The Super Bowl is still several weeks away, which is great news for CBS Sports. The network, which will broadcast Super Bowl XLIV from Miami, will deploy 50 cameras on Feb. 7 and is using the playoff weeks until then to begin Super Bowl-sizing its production. For this weekend’s AFC Divisional Playoff games, CBS will use Skycam in both Indianapolis and San Diego and plans additional cameras and EVS playback at both sites.

“The next two weeks absolutely serve as a stepping stone for the Super Bowl,” says Harold Bryant, VP, production, for CBS Sports. “We have added an additional super-slow-motion camera and super-slow-mo EVS playback to each game as well.”

Each of this weekend’s CBS games will have a total of 22 cameras, 14 playback devices, and two Vizrt graphics machines. The San Diego crew will also have a handheld high-speed camera at its disposal.

“The handheld cameras give us more flexibility in getting to isolated parts of the field,” Bryant says. “They also give us different angles on the play. We typically use 480 frames per second on the high-speed cameras, but we sometimes adjust and can go up to 540 frames per second.”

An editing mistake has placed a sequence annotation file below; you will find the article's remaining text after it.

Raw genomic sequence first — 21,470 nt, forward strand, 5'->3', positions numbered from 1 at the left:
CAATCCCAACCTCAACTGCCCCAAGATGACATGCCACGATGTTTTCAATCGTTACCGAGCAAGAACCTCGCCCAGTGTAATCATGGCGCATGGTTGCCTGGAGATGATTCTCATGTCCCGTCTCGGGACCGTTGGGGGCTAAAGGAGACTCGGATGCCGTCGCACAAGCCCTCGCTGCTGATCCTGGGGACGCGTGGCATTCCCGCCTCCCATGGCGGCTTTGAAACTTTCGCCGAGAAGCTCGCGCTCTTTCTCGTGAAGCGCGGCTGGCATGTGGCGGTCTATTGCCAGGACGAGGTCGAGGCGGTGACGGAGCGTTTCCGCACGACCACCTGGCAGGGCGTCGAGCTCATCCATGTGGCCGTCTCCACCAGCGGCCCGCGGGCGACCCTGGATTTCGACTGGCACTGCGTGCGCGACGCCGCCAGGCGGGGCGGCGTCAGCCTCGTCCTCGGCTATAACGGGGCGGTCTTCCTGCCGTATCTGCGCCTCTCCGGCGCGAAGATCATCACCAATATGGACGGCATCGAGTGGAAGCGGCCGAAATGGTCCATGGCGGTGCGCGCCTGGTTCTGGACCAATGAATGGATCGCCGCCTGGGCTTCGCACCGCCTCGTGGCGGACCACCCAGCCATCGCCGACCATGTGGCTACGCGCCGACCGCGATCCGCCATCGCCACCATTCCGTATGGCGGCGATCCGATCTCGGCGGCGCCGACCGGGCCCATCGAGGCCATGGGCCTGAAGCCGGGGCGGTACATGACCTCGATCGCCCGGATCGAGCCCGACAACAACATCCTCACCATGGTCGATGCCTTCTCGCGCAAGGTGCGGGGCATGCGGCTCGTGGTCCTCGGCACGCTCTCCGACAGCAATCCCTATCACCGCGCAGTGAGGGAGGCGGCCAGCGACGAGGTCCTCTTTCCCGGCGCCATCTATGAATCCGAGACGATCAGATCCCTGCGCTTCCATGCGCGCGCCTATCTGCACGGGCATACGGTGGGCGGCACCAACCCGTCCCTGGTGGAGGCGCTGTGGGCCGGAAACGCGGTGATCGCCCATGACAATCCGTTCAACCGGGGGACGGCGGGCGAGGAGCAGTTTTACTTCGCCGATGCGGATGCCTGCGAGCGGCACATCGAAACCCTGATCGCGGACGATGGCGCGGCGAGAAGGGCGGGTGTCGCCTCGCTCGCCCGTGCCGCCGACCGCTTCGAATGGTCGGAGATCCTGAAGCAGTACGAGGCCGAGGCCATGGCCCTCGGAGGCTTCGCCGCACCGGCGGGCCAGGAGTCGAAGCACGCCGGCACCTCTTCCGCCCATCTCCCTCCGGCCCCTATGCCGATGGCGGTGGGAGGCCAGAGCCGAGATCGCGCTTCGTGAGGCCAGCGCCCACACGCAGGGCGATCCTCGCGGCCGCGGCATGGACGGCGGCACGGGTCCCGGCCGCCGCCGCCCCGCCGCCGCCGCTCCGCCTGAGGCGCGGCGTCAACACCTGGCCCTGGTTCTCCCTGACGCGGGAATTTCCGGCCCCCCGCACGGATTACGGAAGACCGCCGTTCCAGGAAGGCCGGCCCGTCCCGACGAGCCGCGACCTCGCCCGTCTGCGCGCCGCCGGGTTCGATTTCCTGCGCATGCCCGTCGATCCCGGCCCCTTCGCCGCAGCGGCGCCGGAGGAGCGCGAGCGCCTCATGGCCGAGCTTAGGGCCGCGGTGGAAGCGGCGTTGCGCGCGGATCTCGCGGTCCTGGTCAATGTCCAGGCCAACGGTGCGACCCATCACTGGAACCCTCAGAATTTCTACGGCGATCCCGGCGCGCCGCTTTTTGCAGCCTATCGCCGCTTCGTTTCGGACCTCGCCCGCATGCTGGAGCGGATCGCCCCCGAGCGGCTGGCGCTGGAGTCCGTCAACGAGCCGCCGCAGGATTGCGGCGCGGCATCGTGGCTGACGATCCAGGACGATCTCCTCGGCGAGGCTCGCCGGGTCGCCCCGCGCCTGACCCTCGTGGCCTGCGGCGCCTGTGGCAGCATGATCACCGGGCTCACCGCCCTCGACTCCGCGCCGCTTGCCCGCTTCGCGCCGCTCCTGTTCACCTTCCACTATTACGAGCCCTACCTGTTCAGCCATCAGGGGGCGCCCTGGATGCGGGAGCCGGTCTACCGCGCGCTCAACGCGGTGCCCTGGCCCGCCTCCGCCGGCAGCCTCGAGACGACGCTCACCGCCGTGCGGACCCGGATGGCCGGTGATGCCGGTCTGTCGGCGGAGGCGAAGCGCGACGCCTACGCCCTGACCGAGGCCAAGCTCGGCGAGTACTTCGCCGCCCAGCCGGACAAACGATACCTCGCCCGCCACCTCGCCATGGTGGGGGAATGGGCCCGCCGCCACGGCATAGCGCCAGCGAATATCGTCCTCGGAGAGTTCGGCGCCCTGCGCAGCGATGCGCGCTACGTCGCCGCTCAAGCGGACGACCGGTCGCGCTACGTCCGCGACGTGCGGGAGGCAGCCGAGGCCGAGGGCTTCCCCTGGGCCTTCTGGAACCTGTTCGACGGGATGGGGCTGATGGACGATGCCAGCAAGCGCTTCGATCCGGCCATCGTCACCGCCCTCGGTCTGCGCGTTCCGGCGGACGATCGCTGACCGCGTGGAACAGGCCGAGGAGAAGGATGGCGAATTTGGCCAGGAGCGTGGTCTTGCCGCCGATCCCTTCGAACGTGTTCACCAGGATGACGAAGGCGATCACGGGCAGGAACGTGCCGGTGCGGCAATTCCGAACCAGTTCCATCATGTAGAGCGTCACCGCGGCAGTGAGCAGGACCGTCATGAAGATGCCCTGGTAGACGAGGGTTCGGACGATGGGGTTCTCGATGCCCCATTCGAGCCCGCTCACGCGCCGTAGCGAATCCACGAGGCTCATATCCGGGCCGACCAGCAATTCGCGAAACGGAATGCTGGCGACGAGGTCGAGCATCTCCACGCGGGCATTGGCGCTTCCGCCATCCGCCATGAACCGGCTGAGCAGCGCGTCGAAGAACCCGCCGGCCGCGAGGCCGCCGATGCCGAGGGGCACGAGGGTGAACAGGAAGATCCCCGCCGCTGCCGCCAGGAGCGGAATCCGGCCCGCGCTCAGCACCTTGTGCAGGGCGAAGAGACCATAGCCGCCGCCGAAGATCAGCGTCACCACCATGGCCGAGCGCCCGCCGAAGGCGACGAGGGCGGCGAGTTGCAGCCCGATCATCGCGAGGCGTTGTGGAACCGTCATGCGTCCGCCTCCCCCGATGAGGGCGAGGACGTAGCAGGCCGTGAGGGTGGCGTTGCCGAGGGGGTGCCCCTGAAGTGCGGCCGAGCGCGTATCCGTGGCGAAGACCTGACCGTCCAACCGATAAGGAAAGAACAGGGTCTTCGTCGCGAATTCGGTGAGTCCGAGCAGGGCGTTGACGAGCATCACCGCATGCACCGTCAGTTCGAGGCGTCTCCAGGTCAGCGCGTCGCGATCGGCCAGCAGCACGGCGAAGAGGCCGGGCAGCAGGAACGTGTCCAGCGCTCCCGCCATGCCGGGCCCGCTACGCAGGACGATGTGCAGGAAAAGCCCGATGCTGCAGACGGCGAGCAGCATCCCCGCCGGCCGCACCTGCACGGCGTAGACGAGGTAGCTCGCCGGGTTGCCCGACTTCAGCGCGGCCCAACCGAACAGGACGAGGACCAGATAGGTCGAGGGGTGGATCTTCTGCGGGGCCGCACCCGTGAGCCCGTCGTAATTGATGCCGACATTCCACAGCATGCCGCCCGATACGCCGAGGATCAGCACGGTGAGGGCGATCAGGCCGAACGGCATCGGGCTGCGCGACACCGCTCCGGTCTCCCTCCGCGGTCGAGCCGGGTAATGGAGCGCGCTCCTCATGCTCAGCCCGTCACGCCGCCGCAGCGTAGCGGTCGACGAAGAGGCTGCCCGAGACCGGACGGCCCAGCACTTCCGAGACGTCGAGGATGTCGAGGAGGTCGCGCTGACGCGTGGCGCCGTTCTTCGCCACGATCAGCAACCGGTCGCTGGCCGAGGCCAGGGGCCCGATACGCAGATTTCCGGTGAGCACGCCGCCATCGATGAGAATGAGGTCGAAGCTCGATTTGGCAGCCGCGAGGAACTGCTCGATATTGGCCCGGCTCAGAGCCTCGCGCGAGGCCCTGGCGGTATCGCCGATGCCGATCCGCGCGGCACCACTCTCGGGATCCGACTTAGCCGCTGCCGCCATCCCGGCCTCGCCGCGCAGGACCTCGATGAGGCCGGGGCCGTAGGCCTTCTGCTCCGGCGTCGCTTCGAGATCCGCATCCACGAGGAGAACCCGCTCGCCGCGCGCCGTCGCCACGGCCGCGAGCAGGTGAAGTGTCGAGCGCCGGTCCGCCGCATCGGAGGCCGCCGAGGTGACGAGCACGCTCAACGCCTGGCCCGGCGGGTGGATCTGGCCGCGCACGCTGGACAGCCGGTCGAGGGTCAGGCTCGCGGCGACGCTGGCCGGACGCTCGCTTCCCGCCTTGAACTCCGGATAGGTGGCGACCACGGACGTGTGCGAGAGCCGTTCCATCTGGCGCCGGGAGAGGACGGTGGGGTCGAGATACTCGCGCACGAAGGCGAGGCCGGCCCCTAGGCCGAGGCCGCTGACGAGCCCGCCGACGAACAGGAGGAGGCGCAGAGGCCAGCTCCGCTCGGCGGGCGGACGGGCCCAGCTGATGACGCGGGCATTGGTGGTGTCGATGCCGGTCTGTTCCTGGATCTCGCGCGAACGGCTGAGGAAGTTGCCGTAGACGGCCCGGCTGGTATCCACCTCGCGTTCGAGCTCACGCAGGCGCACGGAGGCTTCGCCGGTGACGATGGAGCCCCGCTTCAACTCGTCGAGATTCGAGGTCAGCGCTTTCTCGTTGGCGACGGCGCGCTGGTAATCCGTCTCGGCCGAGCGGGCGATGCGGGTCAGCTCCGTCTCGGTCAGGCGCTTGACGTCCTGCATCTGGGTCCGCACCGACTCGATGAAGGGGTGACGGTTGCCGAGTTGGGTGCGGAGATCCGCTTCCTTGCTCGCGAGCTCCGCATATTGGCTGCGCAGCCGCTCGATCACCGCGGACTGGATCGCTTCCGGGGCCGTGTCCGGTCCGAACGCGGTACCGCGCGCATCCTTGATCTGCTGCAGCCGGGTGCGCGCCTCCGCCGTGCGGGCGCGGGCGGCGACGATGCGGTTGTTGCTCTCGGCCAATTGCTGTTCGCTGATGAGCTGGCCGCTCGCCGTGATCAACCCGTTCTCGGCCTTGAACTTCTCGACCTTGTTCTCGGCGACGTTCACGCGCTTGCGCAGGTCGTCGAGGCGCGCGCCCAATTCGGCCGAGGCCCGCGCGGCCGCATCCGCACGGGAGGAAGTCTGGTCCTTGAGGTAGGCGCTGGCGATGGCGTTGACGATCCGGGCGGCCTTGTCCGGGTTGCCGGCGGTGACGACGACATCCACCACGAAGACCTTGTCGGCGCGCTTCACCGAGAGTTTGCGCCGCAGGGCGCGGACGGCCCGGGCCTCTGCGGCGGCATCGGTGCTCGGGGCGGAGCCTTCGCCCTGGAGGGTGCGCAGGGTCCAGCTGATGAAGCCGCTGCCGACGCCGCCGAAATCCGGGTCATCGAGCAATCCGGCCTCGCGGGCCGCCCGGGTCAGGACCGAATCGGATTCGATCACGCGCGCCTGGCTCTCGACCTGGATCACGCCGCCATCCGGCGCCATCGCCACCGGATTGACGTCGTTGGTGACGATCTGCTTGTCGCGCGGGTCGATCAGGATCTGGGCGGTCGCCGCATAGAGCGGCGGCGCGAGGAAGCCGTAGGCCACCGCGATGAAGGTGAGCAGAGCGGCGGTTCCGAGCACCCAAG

For next week’s AFC Championship game, CBS will bring in more cameras and an additional tape truck to simulate the Super Bowl setup in Miami.

“By the time we get to the Super Bowl, we will have 50 cameras, with six of those being high-speed, and close to 30 tape machines,” Bryant says. “And that is just for the game. We will also have our full studio on-site.”

All together, the HD equipment for game coverage at Super Bowl XLIV includes 21 hard cameras, four hard super-slow-motion cameras, three cabled handheld cameras, two handheld super-slow-motion cameras, two RF handheld cameras, one RF Steadicam, six ultra-high-frame-rate cameras, a SkyCam, and robotic cameras on the goal posts and focused on the coaches. Booth cameras, clock cameras, and beauty-shot cameras round out the live-coverage arsenal. Twenty-two EVS devices with 61 output replay channels and three Vizrt graphics engines will also be on hand.

The Super Bowl Today studio show on-site will deploy an additional six hard cameras, five cabled handheld cameras, two cabled cameras on jibs, two RF handheld cameras, a Steadicam, seven ENG cameras, a fixed-wing–aircraft camera, and four robotic cameras. Nine EVS replay devices will be used for the studio show, along with five Vizrt graphics devices and five Avid non-linear edit suites.